DALLAS — If it was gloom you wanted, there were second and third helpings to be had last week when the National Association of Real Estate Editors met in Dallas.
Speaker after speaker, expert after expert, predicted: Wait till next year, or longer. It ain't over.
"We're 18 to 24 months away from a real recovery" in the housing market, said Debbie Dunn, executive vice president at CTX Mortgage, the lending arm of Centex Homes.
"There's a confidence crisis," Dunn said, with "declining home values . . . at the core." Buyers are still sitting this one out, she said, until they're sure the home they buy this month won't be worth less next month.
But she offered this ray of light: "Ninety percent of homeowners make their payments" on time. Everyone's not a foreclosure victim.
Charles McMillan, the new president-elect of the National Association of Realtors, complained that home buyer relief measures enacted by Congress a few months ago are taking too long to trickle down to consumers.
"It's worse than — what's that country? It starts with an M," McMillan said. He was referring to the slow pace of getting relief supplies to Myanmar, where a cyclone May 3 left more than 100,000 people dead or missing and another 1.5-million face hunger, disease and homelessness.
McMillan acknowledged that there will be "few changes in the next few months," but predicted a 6 percent increase in existing-home sales next year, to 5.7-million homes.
"There's no national market," McMillan said, although his 1.2-million-member association routinely reports national sales figures. "All real estate is local. It's our job to restore confidence in the market."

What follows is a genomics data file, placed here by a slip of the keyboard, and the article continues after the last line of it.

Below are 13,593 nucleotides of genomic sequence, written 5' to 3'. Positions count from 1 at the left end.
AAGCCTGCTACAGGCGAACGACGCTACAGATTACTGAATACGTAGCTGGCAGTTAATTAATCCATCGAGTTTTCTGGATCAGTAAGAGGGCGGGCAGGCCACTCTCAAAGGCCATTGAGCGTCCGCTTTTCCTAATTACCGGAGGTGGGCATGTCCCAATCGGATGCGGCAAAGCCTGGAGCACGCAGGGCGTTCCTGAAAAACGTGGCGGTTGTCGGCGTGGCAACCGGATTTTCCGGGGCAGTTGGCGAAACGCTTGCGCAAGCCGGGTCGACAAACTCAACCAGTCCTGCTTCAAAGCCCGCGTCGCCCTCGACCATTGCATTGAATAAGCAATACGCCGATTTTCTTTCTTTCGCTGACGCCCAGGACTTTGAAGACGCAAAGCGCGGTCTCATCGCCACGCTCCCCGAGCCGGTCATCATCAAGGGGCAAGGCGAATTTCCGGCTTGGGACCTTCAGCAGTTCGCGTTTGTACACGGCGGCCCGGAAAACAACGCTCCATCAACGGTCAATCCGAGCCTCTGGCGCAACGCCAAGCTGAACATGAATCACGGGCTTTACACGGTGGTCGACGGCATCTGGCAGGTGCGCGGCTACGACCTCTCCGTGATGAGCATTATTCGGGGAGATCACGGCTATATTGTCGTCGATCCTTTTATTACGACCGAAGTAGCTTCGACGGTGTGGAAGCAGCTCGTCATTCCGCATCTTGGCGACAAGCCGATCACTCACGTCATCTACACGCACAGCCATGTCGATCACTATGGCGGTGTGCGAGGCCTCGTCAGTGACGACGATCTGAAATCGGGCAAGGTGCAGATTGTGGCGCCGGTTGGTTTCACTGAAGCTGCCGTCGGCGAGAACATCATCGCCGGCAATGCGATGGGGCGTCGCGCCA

A questioner in the audience asked about an NAR promotional campaign that started a few years ago, just as the market was going into free fall — "There's never been a better time to buy a home." If someone had taken that advice and bought a home, the questioner said, in some markets that house is worth less today. Why should people listen to NAR?
McMillan dodged that bullet. "Realtors can't guarantee a property will ever increase in value," he said, and started talking about mortgage fraud.
The weakness in the for-sale market has been a mixed blessing for the apartment market, said Sue Ansel, chief operating officer of Dallas-based Gables Residential, a private investment trust that owns apartment communities. Renters are staying longer because it's harder to get a mortgage.
Typically 25 percent of tenants move out each year to buy a home. During the go-go times a few years ago, that jumped to 28 to 32 percent. Now only 16 percent are leaving to buy homes, she said.
The downside, however, is that there are lots of single-family homes for rent — homes that the owners can't flip to buyers, so they turn them into rentals. "Apartments can't grow when there are lots of single-family homes for rent," Ansel said.
Fifty-five to 60 percent of the nation's rental units are single-family homes, mobile homes and properties with fewer than five units. Big apartment communities represent only 40 to 45 percent of rental units.
Background checks for prospective tenants "are less rigorous in shadow markets" — single-family homes intended for owner occupancy that become rentals, said Greg Willett, vice president for research and analysis at M/PF YieldStar, which tracks the multifamily market. People who lose their homes to foreclosure tend to move to single-family homes, not apartments, and some landlords are willing to overlook the foreclosure on a credit report.
The Tampa Bay area was among the worst-performing apartment markets last year, scoring 47.8 against a national index of 100. The score is compiled from a dozen factors. The markets are ranked from 1 to 57 to come up with an overall score.
This area was hurt by excess apartment and condo construction (some of those condos will end up back in the rental pool): The Tampa Bay score was 45. On rent growth, Tampa Bay scored 53.
It could be worse: Phoenix had an overall score of 23.6 and Jacksonville of 31.7. By contrast, San Francisco scored 163.6.
"I don't think Tampa's scores will come as a surprise to anyone," Willett said.
Judy Stark can be reached at firstname.lastname@example.org or at (727) 893-8446.